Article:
From street child to founding father
Many contributed to the development of the Church by preaching or doing soul care, but Apostle John Erb also laid the legal foundations for the New Apostolic Church in the United States. John Erb was born 140 years ago to the day. He had his share of ups and downs in life.
John Erb was born in Volhynia in Poland, which is part of Russia today. His parents were of German origin. He was only six months old when his mother died. His father had great difficulty in caring for the small family on account of the hard economic times. When John was twelve years old, he left home to live on the streets.
A Bible as companion
But fate meant well with him. John Erb was taken in by an officer of the Fifth Don Cossack Regiment, where he grew up as a foster child. At the age of 18, John joined the regiment. His first leave took him to the United States of America to visit his sister in New York. Since he did not have money for the return trip, he ended up being stranded in America. Again he had to see about making ends meet. For five years, hunger was his daily companion before he finally managed to find a job.
During this time, the young man spent a lot of time reading in the Bible his father had given him when he had left home. Sometime around the turn of the century, John Erb came into contact with the New Apostolic Church, which was then registered under the name First General Apostolic Church, which had originally been founded in Chicago. The congregation in New York was small. The members were mostly elderly ladies. In November 1899, Apostle Ruff came and sealed 32 people, among them John Erb. He was ordained as a Deacon at the same time.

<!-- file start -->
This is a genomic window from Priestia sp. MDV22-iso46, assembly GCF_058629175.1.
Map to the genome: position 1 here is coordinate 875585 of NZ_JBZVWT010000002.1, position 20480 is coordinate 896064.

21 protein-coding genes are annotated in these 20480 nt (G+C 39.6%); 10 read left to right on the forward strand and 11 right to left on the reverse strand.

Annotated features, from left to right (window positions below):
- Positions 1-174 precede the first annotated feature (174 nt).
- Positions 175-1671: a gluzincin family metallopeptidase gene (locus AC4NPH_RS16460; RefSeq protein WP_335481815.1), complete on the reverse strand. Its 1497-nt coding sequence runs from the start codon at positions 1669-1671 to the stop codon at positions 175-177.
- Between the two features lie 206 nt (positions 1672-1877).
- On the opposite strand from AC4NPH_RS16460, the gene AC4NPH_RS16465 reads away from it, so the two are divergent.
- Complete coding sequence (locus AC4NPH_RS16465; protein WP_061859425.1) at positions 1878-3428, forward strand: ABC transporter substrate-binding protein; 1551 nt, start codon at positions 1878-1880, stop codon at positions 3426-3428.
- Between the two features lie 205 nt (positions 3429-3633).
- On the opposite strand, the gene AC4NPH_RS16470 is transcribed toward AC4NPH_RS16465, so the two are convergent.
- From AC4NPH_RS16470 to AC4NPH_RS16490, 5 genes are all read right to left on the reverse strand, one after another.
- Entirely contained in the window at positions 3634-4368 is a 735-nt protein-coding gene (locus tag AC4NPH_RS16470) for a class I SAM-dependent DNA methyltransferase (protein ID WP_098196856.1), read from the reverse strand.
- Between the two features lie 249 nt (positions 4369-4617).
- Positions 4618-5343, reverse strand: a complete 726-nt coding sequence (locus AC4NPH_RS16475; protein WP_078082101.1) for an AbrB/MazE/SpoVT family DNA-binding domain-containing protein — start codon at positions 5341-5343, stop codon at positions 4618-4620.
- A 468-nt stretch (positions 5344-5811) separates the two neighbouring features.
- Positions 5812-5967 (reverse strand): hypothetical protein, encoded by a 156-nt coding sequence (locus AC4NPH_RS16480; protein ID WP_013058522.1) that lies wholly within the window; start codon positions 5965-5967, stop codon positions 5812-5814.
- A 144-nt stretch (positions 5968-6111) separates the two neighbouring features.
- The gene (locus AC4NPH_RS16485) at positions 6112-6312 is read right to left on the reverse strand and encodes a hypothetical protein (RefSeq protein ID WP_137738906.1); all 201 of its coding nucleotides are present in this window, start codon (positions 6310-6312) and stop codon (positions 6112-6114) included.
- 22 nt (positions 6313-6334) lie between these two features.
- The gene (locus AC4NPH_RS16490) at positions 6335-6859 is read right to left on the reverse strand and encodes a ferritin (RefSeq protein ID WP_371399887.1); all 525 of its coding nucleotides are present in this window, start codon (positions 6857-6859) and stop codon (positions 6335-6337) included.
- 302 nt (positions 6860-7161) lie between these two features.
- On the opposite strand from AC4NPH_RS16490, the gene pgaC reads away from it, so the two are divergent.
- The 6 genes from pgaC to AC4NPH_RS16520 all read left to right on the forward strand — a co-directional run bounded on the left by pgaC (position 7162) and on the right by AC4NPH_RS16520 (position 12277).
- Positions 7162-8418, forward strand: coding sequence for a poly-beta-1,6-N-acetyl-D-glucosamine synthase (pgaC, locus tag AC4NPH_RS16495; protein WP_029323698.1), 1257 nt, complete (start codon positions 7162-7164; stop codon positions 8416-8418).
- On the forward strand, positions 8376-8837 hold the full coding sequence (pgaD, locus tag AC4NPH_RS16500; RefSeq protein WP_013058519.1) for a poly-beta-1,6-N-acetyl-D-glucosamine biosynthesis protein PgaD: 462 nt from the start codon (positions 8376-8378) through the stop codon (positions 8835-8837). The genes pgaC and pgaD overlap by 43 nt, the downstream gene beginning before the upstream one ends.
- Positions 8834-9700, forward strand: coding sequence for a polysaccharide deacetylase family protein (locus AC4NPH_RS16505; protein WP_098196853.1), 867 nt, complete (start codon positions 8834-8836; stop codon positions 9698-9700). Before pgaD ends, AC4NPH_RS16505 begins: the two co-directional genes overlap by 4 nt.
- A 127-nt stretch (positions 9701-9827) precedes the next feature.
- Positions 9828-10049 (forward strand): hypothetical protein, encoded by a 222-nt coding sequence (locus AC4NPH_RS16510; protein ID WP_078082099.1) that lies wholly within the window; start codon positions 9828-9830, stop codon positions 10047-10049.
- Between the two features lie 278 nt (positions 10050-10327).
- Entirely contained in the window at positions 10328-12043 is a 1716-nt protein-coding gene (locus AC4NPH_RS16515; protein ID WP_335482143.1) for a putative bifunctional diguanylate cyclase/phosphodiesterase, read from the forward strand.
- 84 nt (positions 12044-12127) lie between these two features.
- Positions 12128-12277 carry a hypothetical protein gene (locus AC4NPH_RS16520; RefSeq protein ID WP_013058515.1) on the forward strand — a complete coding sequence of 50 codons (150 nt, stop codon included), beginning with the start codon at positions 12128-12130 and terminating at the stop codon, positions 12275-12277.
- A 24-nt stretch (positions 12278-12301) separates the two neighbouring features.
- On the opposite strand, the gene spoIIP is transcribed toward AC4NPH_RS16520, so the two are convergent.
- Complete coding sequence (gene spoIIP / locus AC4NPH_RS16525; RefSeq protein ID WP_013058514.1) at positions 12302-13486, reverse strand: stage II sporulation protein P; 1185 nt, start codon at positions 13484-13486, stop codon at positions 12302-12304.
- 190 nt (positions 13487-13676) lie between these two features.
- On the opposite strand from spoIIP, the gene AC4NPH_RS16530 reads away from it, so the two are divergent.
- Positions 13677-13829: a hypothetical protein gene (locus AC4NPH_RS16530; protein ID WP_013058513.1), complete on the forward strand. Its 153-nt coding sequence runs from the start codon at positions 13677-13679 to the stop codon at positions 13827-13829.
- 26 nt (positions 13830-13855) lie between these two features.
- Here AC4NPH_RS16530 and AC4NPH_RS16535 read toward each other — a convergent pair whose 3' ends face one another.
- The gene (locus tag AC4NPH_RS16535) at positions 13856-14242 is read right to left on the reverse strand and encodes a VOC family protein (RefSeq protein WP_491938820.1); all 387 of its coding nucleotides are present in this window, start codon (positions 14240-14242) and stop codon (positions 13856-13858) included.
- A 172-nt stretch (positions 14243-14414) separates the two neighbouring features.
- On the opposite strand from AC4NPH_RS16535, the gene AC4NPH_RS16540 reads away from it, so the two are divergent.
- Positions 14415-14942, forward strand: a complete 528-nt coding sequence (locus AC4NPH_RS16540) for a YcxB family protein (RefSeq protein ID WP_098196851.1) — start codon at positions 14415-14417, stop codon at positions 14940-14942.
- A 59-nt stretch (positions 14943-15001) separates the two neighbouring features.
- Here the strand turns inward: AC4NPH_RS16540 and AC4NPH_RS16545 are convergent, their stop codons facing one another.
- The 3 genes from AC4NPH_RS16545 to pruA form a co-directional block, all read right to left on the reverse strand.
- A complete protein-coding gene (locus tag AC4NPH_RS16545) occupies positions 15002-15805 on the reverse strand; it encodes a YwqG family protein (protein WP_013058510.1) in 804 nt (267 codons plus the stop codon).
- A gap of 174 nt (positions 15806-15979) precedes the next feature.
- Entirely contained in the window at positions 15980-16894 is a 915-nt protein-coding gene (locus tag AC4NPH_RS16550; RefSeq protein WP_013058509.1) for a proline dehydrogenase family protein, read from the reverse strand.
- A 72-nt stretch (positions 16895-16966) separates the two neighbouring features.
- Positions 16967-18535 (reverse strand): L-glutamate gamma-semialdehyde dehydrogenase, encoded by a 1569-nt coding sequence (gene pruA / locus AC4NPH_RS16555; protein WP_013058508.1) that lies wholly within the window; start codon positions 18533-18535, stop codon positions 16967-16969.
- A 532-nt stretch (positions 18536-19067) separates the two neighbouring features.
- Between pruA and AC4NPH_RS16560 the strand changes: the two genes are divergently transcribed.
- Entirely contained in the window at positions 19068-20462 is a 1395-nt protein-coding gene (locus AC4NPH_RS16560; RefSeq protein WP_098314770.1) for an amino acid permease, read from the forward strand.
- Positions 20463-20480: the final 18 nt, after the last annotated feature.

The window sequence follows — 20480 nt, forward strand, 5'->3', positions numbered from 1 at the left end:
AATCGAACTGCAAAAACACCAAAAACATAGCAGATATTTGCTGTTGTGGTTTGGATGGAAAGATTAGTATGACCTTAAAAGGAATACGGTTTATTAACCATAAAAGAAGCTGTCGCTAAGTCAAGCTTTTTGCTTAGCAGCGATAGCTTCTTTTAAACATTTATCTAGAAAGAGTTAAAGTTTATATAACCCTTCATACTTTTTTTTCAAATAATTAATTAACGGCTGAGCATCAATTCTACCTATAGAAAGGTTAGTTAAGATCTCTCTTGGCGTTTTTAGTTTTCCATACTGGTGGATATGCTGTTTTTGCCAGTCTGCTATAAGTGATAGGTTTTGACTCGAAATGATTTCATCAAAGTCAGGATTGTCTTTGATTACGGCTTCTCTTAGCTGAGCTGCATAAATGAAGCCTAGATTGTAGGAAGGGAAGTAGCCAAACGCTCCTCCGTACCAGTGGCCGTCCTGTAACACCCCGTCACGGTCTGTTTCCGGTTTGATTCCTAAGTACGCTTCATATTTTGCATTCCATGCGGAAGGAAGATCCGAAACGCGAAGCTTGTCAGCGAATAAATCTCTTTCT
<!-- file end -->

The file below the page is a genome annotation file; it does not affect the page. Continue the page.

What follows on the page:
A crisis of faith
But things were far from easy. Only a few years before, Apostle Heinrich Ferdinand Hoppe—who had been sent to America to establish the Church there—had resigned from his ministry for private reasons. An Evangelist from Germany was posted to America to continue with the work, but the situation did not improve. He met with opposition, which went so far that the congregation dissolved, and the place where they had gathered for services was cleared out and the furniture sold.
At this point, even Deacon Erb began to have his doubts. But he stuck to the vow he had given and continued to write to Chief Apostle Friedrich Krebs. Things began to look up when Evangelist Edward Mierau was sent to America. In April 1901 he was called as an Apostle: the New Apostolic Church in North America had come into being.
Growth and recognition
John Erb was a keen and eager worker and helped Apostle Mierau where he could. He was ordained as a Priest for the congregation in Brooklyn. Later, he was ordained as an Elder for the District of Buffalo. Only a few months after his wedding in 1906, he became very ill. He lost a kidney and regained his health only very slowly. Only five years later—and after a treatment in Germany—could he resume his work of establishing the Church in America. By then he was in the Chicago district.
When Edward Mierau fell ill and went into retirement, John Erb succeeded him in 1924 as District Apostle for North America. Under his ministration, the Church in the United States grew. By the time he went into retirement, the Church had grown from 28 to 61 congregations and 11 missions. Apostle Erb was also instrumental in advancing the official recognition of the New Apostolic Church in the USA. The registration went ahead State by State. In the year 1932, then, the Churches in the individual States were incorporated into a national body.
On 22 October 1942—five years after his beloved wife’s death—Apostle Erb passed away. The funeral was held by the later District Apostle John P. Fendt. He used a Bible text from the second letter of Timothy, “I have fought the good fight, I have finished the race, I have kept the faith.”
Captions: Apostle John Erb (2nd row, 3rd from the right). Apostles ’ conference in Bielefeld in the year 1926 Apostle John Erb (left) at the home of Chief Apostle Hermann Niehaus (right) and his wife, Johanne 1938: Apostle John Erb at his desk Apostle John Erb